I was so fascinated to sit down with Town Hall’s Digital Media Producer Jini Palmer to learn about some of the opening music she uses in our Town Hall podcast series.

Frequent radio and podcast listeners are no doubt familiar with the practice of bookending a program with a few bars of catchy ramp-up music. And plenty of listeners will know the peculiar and unique chagrin of loving the ten seconds of theme song that opens their favorite podcast, but having no idea how to locate the full song. That’s why I was so fascinated to sit down with Town Hall’s Digital Media Producer Jini Palmer to learn about some of the opening music she uses in our Town Hall podcast series.

Recently Jini has been updating the series podcasts to feature opening music from the local label Barsuk Records. She’s selecting songs that she thinks speak to the character of each podcast series, transporting listeners to the right headspace while highlighting each show’s individuality. As I listened to these tracks, I was struck by how much each one had its own distinctive flair—which got me wondering about what it would be like to hear these artists perform on Town Hall’s stage.

For the opening song of our Arts & Culture series podcast, Jini chose the languid pop track “Eleanor” by Hibou, the echoing shoegaze-synth solo project of artist Peter Michel. “This song is from Hibou’s first album, and this particular song is kind of a breakdown of the album’s style.” Jini says. “This one has all the same elements that I enjoy in many of their songs, like the synth-drums and ringing guitar, but with a more measured tone that seemed appropriate for introducing the Arts & Culture lectures.”

Peter Michel (aka Hibou)

But Hibou’s breakneck melodic dream pop isn’t absent from our podcast series altogether—the opening music for Town Hall’s insider podcast In The Moment is in fact “Dissolve,” the very first song of Hibou’s self-titled album. And as listeners of In The Moment can attest, those first driving seconds of Hibou’s energy seem relentlessly committed to putting you in a good mood. I wondered aloud to Jini about the possibility of bringing Hibou to Town Hall in person to perform the theme song at a potential live recording of In The Moment. “That sounds great,” Jini chirps, “and I’m sure Hibou would bring great energy. But a live In The Moment still seems a long way off.”

She turns my attention to a different track: “Eating Paper” by David Bazan. The song’s rhythmic rock guitar—alongside steady ringing tones with a curiosity-piquing timbre from an instrument I can’t quite place—comprise the theme music for our Civics series podcast. “I can imagine David Bazan playing to a packed Forum, with all the chairs full and standing room in the new Library and Bar.” As I listen, I can understand why. Bazan’s lyrics are provocative and profoundly down-to-earth. His honest, confessional tone seems to beg for a more personal performance—the kind that Town Hall’s new Forum or Reading Room are perfectly designed for.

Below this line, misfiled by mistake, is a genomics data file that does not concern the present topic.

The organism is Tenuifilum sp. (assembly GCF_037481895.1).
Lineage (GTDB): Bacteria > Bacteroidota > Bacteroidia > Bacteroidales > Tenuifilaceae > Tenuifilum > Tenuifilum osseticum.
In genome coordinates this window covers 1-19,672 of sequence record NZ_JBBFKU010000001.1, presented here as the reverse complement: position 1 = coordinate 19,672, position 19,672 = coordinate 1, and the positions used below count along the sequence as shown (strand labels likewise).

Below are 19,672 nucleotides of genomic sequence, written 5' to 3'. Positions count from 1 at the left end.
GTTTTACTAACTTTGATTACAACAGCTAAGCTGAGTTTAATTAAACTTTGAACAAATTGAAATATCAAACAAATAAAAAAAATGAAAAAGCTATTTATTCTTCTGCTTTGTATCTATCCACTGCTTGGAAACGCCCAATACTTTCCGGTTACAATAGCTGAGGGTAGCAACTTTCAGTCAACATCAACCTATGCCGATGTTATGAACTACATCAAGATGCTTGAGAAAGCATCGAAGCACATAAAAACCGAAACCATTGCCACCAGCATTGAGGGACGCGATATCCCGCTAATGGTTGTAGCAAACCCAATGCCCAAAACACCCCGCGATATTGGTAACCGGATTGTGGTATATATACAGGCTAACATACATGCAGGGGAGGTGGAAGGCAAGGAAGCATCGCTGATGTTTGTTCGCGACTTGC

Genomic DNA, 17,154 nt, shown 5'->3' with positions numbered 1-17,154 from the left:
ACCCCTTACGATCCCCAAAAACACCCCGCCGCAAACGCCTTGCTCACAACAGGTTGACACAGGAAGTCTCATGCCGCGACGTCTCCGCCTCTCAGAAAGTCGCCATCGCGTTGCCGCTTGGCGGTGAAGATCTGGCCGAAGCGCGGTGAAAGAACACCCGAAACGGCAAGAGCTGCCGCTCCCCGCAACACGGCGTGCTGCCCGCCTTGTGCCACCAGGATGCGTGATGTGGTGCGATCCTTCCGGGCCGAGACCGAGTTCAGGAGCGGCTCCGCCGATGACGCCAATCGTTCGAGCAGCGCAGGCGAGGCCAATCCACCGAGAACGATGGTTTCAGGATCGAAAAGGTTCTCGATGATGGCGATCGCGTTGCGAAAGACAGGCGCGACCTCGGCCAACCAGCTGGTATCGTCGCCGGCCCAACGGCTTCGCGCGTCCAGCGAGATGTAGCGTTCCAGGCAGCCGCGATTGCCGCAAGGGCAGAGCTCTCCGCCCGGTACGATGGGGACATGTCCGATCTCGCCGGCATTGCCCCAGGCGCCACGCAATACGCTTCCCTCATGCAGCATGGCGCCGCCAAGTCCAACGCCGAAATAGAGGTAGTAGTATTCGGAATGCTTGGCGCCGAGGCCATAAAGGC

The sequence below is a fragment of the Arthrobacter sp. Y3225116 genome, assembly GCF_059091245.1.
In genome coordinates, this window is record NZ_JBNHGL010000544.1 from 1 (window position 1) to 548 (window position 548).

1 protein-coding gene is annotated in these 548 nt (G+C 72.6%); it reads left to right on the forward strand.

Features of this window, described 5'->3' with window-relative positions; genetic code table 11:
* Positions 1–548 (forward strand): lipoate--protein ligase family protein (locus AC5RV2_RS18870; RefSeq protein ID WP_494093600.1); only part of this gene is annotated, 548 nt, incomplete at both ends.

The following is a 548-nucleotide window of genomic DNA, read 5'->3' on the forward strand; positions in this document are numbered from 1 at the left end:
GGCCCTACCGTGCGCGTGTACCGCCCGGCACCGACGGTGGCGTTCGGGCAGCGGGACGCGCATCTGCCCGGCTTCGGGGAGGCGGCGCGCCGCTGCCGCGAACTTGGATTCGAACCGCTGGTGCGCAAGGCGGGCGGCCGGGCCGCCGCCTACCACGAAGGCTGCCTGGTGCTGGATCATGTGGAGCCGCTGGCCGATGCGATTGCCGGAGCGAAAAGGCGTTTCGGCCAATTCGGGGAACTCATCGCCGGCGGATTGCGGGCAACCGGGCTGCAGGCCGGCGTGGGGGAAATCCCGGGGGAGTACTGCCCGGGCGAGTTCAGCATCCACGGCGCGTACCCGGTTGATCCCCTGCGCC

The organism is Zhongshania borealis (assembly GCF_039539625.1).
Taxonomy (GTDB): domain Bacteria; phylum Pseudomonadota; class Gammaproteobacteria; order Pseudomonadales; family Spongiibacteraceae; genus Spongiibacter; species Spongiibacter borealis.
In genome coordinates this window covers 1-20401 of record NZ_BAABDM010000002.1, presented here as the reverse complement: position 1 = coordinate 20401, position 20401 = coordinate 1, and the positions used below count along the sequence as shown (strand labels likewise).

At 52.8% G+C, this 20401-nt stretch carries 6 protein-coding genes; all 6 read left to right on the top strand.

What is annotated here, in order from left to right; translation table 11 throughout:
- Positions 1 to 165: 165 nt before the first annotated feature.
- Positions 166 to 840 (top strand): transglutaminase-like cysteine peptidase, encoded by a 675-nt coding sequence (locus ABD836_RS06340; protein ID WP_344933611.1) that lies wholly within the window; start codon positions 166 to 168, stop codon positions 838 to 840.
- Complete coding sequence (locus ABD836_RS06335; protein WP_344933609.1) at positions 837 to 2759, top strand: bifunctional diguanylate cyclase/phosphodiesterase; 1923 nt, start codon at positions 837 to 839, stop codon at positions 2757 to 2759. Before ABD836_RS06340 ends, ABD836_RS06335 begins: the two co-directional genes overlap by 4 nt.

David Bazan

“Or maybe in the Great Hall?” The comment startles me; I had pictured Bazan as such a perfect fit for the Forum that it almost feels wrong to move him, even hypothetically. But her reasoning makes sense. “Could you imagine what it would be like to hear him with the acoustic reflector?” I can. The old Great Hall admittedly had some sound quality issues: dead spots, audio distribution trouble, uneven volume depending on where you sat. The new acoustic reflector will deliver higher quality sound evenly throughout the Hall, and is designed to work with amplified, unamplified, and acoustic music. The songs on David Bazan’s album Strange Negotiations (where Jini discovered “Eating Paper”) switch effortlessly between acoustic, rock, and folk—and seem to live somewhere in between.

 

I was struck by how much each one had its own distinctive flair—which got me wondering about what it would be like to hear these artists perform on Town Hall’s stage.

Our Science series opening song was a bit of a dark horse, but the selection spoke to Jini’s peculiar sense of humor. She selected multi-instrumentalist Eric Elbogen, a.k.a. Say Hi To Your Mom (or just Say Hi for short) to lend us the gently grooving guitar-and-synth chords of his track “Galaxies Will Be Born.” It’s a deliciously ironic choice, given that the lyrics to every song on that album are pretty much exclusively about the life and times of vampires!

I chose [this song] because the guitar reminded me of stars twinkling. That, combined with the song’s name, made it relate in my mind to Science since we have so many Astronomy events,” Jini explains. “Plus I thought it was a funny juxtaposition to open our Science talks with a song from an album that’s about mythical creatures like vampires. Most people wouldn’t necessarily make that connection unless they were familiar with the album and what it’s about, so it’s mostly just a joke for me.” 

Say Hi (To Your Mom)

The song certainly primes Science listeners with a kind of pensive quality, but Say Hi’s creatures-of-the-night theme took me in a bit of a different direction. Eric’s music would make a fantastic complement to Seattle Radio Theatre’s annual live Halloween broadcasts at Town Hall, such as last year’s popular show Chimes At Midnight or this season’s live broadcast of Orson Welles’ fateful classic War of the Worlds on October 25, 2018. It’d be a real treat to see Say Hi join the live music accompaniment section for a Seattle Radio Theatre show—but sadly that’s just a beautiful dream. For now, we’ll have to make do with rocking out to his catchy vampire-themed album Bleeder’s Digest on the way to the show.